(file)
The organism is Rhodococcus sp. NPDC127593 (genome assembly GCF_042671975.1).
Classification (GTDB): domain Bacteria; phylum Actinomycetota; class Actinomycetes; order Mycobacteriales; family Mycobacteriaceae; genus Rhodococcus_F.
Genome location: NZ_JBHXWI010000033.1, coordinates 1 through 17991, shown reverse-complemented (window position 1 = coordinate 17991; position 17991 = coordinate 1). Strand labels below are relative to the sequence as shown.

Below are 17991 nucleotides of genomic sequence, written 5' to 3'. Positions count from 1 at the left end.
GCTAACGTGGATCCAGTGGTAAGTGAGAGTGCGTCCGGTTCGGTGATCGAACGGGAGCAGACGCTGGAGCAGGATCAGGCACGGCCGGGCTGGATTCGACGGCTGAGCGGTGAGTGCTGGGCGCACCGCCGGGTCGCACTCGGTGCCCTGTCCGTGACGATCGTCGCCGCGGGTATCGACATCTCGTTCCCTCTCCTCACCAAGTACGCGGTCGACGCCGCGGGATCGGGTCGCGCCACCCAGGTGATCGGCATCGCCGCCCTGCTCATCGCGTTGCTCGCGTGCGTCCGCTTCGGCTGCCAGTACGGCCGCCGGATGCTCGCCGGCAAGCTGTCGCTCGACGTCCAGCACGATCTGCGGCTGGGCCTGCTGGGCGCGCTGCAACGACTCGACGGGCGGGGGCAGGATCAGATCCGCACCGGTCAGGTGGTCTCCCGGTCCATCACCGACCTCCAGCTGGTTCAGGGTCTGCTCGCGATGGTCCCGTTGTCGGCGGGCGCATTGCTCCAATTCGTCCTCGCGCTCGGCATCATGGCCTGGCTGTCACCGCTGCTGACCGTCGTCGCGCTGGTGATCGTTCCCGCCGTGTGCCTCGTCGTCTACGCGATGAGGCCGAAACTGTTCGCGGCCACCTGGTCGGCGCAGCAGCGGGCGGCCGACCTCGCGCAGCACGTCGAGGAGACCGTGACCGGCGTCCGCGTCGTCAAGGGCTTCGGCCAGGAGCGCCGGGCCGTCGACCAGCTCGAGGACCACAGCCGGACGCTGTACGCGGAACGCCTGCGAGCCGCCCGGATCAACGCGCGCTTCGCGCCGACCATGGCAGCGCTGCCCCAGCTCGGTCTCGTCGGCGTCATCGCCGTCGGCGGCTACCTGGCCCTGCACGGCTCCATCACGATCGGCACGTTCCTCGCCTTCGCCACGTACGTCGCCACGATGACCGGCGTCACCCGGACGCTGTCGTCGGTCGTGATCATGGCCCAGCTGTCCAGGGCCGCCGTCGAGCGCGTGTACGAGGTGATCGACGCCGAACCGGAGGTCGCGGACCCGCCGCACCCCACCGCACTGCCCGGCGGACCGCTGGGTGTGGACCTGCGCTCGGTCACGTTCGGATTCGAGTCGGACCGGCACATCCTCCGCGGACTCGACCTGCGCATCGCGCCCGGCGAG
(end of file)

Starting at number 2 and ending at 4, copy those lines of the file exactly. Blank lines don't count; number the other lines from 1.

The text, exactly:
Classification (GTDB): domain Bacteria; phylum Actinomycetota; class Actinomycetes; order Mycobacteriales; family Mycobacteriaceae; genus Rhodococcus_F.
Genome location: NZ_JBHXWI010000033.1, coordinates 1 through 17991, shown reverse-complemented (window position 1 = coordinate 17991; position 17991 = coordinate 1). Strand labels below are relative to the sequence as shown.

Below are 17991 nucleotides of genomic sequence, written 5' to 3'. Positions count from 1 at the left end.